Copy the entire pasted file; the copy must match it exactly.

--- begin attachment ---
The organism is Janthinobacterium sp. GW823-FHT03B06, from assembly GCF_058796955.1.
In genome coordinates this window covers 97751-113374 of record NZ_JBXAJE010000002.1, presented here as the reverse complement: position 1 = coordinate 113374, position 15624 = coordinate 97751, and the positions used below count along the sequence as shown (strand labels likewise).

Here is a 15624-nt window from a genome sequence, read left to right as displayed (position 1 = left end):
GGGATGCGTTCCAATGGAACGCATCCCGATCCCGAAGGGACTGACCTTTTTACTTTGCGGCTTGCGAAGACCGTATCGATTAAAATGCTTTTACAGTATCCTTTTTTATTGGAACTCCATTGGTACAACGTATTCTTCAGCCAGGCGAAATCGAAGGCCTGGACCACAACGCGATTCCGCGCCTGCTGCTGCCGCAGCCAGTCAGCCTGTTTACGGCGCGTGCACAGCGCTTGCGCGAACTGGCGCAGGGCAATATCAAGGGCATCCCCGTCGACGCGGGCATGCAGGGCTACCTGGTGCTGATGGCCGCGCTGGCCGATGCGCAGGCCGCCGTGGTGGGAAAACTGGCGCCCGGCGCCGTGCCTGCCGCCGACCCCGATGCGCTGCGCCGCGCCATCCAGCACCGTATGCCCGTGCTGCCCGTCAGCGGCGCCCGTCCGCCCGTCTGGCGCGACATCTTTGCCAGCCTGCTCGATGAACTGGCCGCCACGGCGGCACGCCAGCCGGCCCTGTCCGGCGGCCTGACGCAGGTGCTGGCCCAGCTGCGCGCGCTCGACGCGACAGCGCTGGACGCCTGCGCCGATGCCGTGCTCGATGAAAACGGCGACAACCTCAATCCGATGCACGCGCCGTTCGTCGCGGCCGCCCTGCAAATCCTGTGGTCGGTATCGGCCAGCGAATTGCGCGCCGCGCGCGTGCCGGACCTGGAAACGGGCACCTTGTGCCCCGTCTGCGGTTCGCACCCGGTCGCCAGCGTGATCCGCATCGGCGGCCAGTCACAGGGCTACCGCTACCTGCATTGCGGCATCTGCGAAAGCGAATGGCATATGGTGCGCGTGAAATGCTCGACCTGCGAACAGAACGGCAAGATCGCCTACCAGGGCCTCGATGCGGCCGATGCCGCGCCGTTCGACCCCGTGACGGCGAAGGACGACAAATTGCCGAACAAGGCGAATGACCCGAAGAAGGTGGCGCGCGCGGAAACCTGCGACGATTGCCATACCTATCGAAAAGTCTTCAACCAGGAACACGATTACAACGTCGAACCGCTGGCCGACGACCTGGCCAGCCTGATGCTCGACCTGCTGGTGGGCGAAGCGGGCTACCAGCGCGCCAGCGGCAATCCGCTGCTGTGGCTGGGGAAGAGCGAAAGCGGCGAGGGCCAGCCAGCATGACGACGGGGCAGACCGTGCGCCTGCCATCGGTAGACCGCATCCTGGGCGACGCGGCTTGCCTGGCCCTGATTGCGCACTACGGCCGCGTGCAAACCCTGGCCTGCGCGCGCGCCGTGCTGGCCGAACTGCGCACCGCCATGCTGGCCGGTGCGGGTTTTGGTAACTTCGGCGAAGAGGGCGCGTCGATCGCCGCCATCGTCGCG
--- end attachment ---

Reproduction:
The organism is Janthinobacterium sp. GW823-FHT03B06, from assembly GCF_058796955.1.
In genome coordinates this window covers 97751-113374 of record NZ_JBXAJE010000002.1, presented here as the reverse complement: position 1 = coordinate 113374, position 15624 = coordinate 97751, and the positions used below count along the sequence as shown (strand labels likewise).

Here is a 15624-nt window from a genome sequence, read left to right as displayed (position 1 = left end):
GGGATGCGTTCCAATGGAACGCATCCCGATCCCGAAGGGACTGACCTTTTTACTTTGCGGCTTGCGAAGACCGTATCGATTAAAATGCTTTTACAGTATCCTTTTTTATTGGAACTCCATTGGTACAACGTATTCTTCAGCCAGGCGAAATCGAAGGCCTGGACCACAACGCGATTCCGCGCCTGCTGCTGCCGCAGCCAGTCAGCCTGTTTACGGCGCGTGCACAGCGCTTGCGCGAACTGGCGCAGGGCAATATCAAGGGCATCCCCGTCGACGCGGGCATGCAGGGCTACCTGGTGCTGATGGCCGCGCTGGCCGATGCGCAGGCCGCCGTGGTGGGAAAACTGGCGCCCGGCGCCGTGCCTGCCGCCGACCCCGATGCGCTGCGCCGCGCCATCCAGCACCGTATGCCCGTGCTGCCCGTCAGCGGCGCCCGTCCGCCCGTCTGGCGCGACATCTTTGCCAGCCTGCTCGATGAACTGGCCGCCACGGCGGCACGCCAGCCGGCCCTGTCCGGCGGCCTGACGCAGGTGCTGGCCCAGCTGCGCGCGCTCGACGCGACAGCGCTGGACGCCTGCGCCGATGCCGTGCTCGATGAAAACGGCGACAACCTCAATCCGATGCACGCGCCGTTCGTCGCGGCCGCCCTGCAAATCCTGTGGTCGGTATCGGCCAGCGAATTGCGCGCCGCGCGCGTGCCGGACCTGGAAACGGGCACCTTGTGCCCCGTCTGCGGTTCGCACCCGGTCGCCAGCGTGATCCGCATCGGCGGCCAGTCACAGGGCTACCGCTACCTGCATTGCGGCATCTGCGAAAGCGAATGGCATATGGTGCGCGTGAAATGCTCGACCTGCGAACAGAACGGCAAGATCGCCTACCAGGGCCTCGATGCGGCCGATGCCGCGCCGTTCGACCCCGTGACGGCGAAGGACGACAAATTGCCGAACAAGGCGAATGACCCGAAGAAGGTGGCGCGCGCGGAAACCTGCGACGATTGCCATACCTATCGAAAAGTCTTCAACCAGGAACACGATTACAACGTCGAACCGCTGGCCGACGACCTGGCCAGCCTGATGCTCGACCTGCTGGTGGGCGAAGCGGGCTACCAGCGCGCCAGCGGCAATCCGCTGCTGTGGCTGGGGAAGAGCGAAAGCGGCGAGGGCCAGCCAGCATGACGACGGGGCAGACCGTGCGCCTGCCATCGGTAGACCGCATCCTGGGCGACGCGGCTTGCCTGGCCCTGATTGCGCACTACGGCCGCGTGCAAACCCTGGCCTGCGCGCGCGCCGTGCTGGCCGAACTGCGCACCGCCATGCTGGCCGGTGCGGGTTTTGGTAACTTCGGCGAAGAGGGCGCGTCGATCGCCGCCATCGTCGCG